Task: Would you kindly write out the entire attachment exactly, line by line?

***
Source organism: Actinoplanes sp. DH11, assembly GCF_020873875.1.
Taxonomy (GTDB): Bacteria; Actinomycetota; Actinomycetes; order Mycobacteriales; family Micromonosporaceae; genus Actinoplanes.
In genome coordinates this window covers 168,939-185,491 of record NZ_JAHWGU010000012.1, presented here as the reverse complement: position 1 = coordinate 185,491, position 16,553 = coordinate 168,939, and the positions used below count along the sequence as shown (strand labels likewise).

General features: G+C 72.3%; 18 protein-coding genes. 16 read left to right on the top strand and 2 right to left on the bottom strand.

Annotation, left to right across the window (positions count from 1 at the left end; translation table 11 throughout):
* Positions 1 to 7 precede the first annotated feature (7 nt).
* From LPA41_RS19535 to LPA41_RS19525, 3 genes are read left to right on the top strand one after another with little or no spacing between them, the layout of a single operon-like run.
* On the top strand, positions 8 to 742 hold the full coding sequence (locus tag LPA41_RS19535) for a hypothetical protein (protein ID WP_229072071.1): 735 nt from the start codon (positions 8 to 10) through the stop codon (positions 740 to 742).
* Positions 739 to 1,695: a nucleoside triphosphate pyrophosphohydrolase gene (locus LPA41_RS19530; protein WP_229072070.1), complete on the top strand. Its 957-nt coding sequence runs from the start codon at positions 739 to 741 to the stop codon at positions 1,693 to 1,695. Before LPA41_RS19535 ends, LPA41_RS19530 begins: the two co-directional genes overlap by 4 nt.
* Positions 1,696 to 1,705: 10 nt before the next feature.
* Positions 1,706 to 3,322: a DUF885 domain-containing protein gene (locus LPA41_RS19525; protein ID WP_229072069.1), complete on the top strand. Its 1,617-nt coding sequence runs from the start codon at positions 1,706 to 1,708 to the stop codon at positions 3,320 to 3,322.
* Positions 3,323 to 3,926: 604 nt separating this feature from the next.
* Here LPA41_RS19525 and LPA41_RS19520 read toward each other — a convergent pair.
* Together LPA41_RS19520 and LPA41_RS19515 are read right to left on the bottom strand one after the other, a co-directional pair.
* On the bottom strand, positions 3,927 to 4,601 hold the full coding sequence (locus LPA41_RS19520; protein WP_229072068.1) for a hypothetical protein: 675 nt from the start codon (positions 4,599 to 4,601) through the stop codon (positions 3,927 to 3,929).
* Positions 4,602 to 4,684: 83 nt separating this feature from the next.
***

Source organism: Actinoplanes sp. DH11, assembly GCF_020873875.1.
Taxonomy (GTDB): Bacteria; Actinomycetota; Actinomycetes; order Mycobacteriales; family Micromonosporaceae; genus Actinoplanes.
In genome coordinates this window covers 168,939-185,491 of record NZ_JAHWGU010000012.1, presented here as the reverse complement: position 1 = coordinate 185,491, position 16,553 = coordinate 168,939, and the positions used below count along the sequence as shown (strand labels likewise).

General features: G+C 72.3%; 18 protein-coding genes. 16 read left to right on the top strand and 2 right to left on the bottom strand.

Annotation, left to right across the window (positions count from 1 at the left end; translation table 11 throughout):
* Positions 1 to 7 precede the first annotated feature (7 nt).
* From LPA41_RS19535 to LPA41_RS19525, 3 genes are read left to right on the top strand one after another with little or no spacing between them, the layout of a single operon-like run.
* On the top strand, positions 8 to 742 hold the full coding sequence (locus tag LPA41_RS19535) for a hypothetical protein (protein ID WP_229072071.1): 735 nt from the start codon (positions 8 to 10) through the stop codon (positions 740 to 742).
* Positions 739 to 1,695: a nucleoside triphosphate pyrophosphohydrolase gene (locus LPA41_RS19530; protein WP_229072070.1), complete on the top strand. Its 957-nt coding sequence runs from the start codon at positions 739 to 741 to the stop codon at positions 1,693 to 1,695. Before LPA41_RS19535 ends, LPA41_RS19530 begins: the two co-directional genes overlap by 4 nt.
* Positions 1,696 to 1,705: 10 nt before the next feature.
* Positions 1,706 to 3,322: a DUF885 domain-containing protein gene (locus LPA41_RS19525; protein ID WP_229072069.1), complete on the top strand. Its 1,617-nt coding sequence runs from the start codon at positions 1,706 to 1,708 to the stop codon at positions 3,320 to 3,322.
* Positions 3,323 to 3,926: 604 nt separating this feature from the next.
* Here LPA41_RS19525 and LPA41_RS19520 read toward each other — a convergent pair.
* Together LPA41_RS19520 and LPA41_RS19515 are read right to left on the bottom strand one after the other, a co-directional pair.
* On the bottom strand, positions 3,927 to 4,601 hold the full coding sequence (locus LPA41_RS19520; protein WP_229072068.1) for a hypothetical protein: 675 nt from the start codon (positions 4,599 to 4,601) through the stop codon (positions 3,927 to 3,929).
* Positions 4,602 to 4,684: 83 nt separating this feature from the next.